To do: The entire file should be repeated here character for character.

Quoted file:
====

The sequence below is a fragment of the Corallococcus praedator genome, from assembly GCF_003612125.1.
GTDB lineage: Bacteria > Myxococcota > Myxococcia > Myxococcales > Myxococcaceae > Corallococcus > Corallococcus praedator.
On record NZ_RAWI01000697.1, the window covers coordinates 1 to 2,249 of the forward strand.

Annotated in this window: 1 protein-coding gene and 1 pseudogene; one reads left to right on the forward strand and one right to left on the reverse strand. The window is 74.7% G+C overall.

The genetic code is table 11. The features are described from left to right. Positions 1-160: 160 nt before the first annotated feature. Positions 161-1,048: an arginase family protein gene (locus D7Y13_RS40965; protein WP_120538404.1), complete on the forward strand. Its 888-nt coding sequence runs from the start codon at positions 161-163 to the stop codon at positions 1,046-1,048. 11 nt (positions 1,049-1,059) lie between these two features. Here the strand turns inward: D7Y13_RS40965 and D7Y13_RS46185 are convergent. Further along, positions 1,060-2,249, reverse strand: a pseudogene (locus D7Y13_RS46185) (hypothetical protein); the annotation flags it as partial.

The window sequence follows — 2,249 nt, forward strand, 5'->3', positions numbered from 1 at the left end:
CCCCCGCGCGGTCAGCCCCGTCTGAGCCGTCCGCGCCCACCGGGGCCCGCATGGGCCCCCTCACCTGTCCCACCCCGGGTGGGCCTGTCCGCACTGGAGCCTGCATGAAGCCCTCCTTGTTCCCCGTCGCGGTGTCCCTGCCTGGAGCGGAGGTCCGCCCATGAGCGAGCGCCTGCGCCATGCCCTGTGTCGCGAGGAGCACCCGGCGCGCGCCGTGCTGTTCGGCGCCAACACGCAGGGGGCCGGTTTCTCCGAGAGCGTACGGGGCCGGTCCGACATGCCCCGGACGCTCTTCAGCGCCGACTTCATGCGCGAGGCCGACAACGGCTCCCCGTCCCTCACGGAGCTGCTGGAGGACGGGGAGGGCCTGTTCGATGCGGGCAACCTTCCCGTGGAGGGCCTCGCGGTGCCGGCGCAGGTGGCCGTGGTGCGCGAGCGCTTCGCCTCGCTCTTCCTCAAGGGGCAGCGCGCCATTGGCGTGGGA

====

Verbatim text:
The sequence below is a fragment of the Corallococcus praedator genome, from assembly GCF_003612125.1.
GTDB lineage: Bacteria > Myxococcota > Myxococcia > Myxococcales > Myxococcaceae > Corallococcus > Corallococcus praedator.
On record NZ_RAWI01000697.1, the window covers coordinates 1 to 2,249 of the forward strand.

Annotated in this window: 1 protein-coding gene and 1 pseudogene; one reads left to right on the forward strand and one right to left on the reverse strand. The window is 74.7% G+C overall.

The genetic code is table 11. The features are described from left to right. Positions 1-160: 160 nt before the first annotated feature. Positions 161-1,048: an arginase family protein gene (locus D7Y13_RS40965; protein WP_120538404.1), complete on the forward strand. Its 888-nt coding sequence runs from the start codon at positions 161-163 to the stop codon at positions 1,046-1,048. 11 nt (positions 1,049-1,059) lie between these two features. Here the strand turns inward: D7Y13_RS40965 and D7Y13_RS46185 are convergent. Further along, positions 1,060-2,249, reverse strand: a pseudogene (locus D7Y13_RS46185) (hypothetical protein); the annotation flags it as partial.

The window sequence follows — 2,249 nt, forward strand, 5'->3', positions numbered from 1 at the left end:
CCCCCGCGCGGTCAGCCCCGTCTGAGCCGTCCGCGCCCACCGGGGCCCGCATGGGCCCCCTCACCTGTCCCACCCCGGGTGGGCCTGTCCGCACTGGAGCCTGCATGAAGCCCTCCTTGTTCCCCGTCGCGGTGTCCCTGCCTGGAGCGGAGGTCCGCCCATGAGCGAGCGCCTGCGCCATGCCCTGTGTCGCGAGGAGCACCCGGCGCGCGCCGTGCTGTTCGGCGCCAACACGCAGGGGGCCGGTTTCTCCGAGAGCGTACGGGGCCGGTCCGACATGCCCCGGACGCTCTTCAGCGCCGACTTCATGCGCGAGGCCGACAACGGCTCCCCGTCCCTCACGGAGCTGCTGGAGGACGGGGAGGGCCTGTTCGATGCGGGCAACCTTCCCGTGGAGGGCCTCGCGGTGCCGGCGCAGGTGGCCGTGGTGCGCGAGCGCTTCGCCTCGCTCTTCCTCAAGGGGCAGCGCGCCATTGGCGTGGGA